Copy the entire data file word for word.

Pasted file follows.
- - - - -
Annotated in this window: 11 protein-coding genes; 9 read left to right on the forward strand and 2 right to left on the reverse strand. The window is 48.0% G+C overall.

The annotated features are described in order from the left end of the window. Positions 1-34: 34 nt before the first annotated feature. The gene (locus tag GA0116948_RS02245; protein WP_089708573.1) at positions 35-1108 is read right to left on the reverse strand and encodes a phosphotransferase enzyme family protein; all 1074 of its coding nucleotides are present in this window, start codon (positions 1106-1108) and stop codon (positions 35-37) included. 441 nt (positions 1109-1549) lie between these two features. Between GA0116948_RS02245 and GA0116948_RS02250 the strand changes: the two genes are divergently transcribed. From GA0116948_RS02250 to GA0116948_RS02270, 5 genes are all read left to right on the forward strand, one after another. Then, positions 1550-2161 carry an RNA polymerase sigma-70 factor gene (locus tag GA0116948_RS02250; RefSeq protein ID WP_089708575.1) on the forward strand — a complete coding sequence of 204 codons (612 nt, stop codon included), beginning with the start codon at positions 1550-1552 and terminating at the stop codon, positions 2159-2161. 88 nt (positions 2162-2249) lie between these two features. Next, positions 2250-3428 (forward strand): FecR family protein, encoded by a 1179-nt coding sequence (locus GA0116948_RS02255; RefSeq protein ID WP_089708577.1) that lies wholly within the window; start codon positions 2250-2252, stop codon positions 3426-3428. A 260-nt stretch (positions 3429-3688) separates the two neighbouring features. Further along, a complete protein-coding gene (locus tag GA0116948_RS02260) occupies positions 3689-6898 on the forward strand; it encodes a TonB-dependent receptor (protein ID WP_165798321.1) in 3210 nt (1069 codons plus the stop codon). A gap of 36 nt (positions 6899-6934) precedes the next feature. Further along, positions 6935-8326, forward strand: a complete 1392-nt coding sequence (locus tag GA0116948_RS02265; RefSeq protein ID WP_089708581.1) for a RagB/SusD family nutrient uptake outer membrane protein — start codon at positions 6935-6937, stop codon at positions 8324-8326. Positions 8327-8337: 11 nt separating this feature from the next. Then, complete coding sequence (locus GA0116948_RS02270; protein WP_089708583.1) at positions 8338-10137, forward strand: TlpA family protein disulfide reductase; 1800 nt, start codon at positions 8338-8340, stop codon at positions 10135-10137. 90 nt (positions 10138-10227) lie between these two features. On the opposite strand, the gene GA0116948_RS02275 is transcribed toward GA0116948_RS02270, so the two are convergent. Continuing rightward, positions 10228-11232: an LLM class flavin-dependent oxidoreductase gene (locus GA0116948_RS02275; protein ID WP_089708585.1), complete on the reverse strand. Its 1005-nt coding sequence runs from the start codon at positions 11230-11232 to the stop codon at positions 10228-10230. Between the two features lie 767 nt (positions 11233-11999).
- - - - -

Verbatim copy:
Annotated in this window: 11 protein-coding genes; 9 read left to right on the forward strand and 2 right to left on the reverse strand. The window is 48.0% G+C overall.

The annotated features are described in order from the left end of the window. Positions 1-34: 34 nt before the first annotated feature. The gene (locus tag GA0116948_RS02245; protein WP_089708573.1) at positions 35-1108 is read right to left on the reverse strand and encodes a phosphotransferase enzyme family protein; all 1074 of its coding nucleotides are present in this window, start codon (positions 1106-1108) and stop codon (positions 35-37) included. 441 nt (positions 1109-1549) lie between these two features. Between GA0116948_RS02245 and GA0116948_RS02250 the strand changes: the two genes are divergently transcribed. From GA0116948_RS02250 to GA0116948_RS02270, 5 genes are all read left to right on the forward strand, one after another. Then, positions 1550-2161 carry an RNA polymerase sigma-70 factor gene (locus tag GA0116948_RS02250; RefSeq protein ID WP_089708575.1) on the forward strand — a complete coding sequence of 204 codons (612 nt, stop codon included), beginning with the start codon at positions 1550-1552 and terminating at the stop codon, positions 2159-2161. 88 nt (positions 2162-2249) lie between these two features. Next, positions 2250-3428 (forward strand): FecR family protein, encoded by a 1179-nt coding sequence (locus GA0116948_RS02255; RefSeq protein ID WP_089708577.1) that lies wholly within the window; start codon positions 2250-2252, stop codon positions 3426-3428. A 260-nt stretch (positions 3429-3688) separates the two neighbouring features. Further along, a complete protein-coding gene (locus tag GA0116948_RS02260) occupies positions 3689-6898 on the forward strand; it encodes a TonB-dependent receptor (protein ID WP_165798321.1) in 3210 nt (1069 codons plus the stop codon). A gap of 36 nt (positions 6899-6934) precedes the next feature. Further along, positions 6935-8326, forward strand: a complete 1392-nt coding sequence (locus tag GA0116948_RS02265; RefSeq protein ID WP_089708581.1) for a RagB/SusD family nutrient uptake outer membrane protein — start codon at positions 6935-6937, stop codon at positions 8324-8326. Positions 8327-8337: 11 nt separating this feature from the next. Then, complete coding sequence (locus GA0116948_RS02270; protein WP_089708583.1) at positions 8338-10137, forward strand: TlpA family protein disulfide reductase; 1800 nt, start codon at positions 8338-8340, stop codon at positions 10135-10137. 90 nt (positions 10138-10227) lie between these two features. On the opposite strand, the gene GA0116948_RS02275 is transcribed toward GA0116948_RS02270, so the two are convergent. Continuing rightward, positions 10228-11232: an LLM class flavin-dependent oxidoreductase gene (locus GA0116948_RS02275; protein ID WP_089708585.1), complete on the reverse strand. Its 1005-nt coding sequence runs from the start codon at positions 11230-11232 to the stop codon at positions 10228-10230. Between the two features lie 767 nt (positions 11233-11999).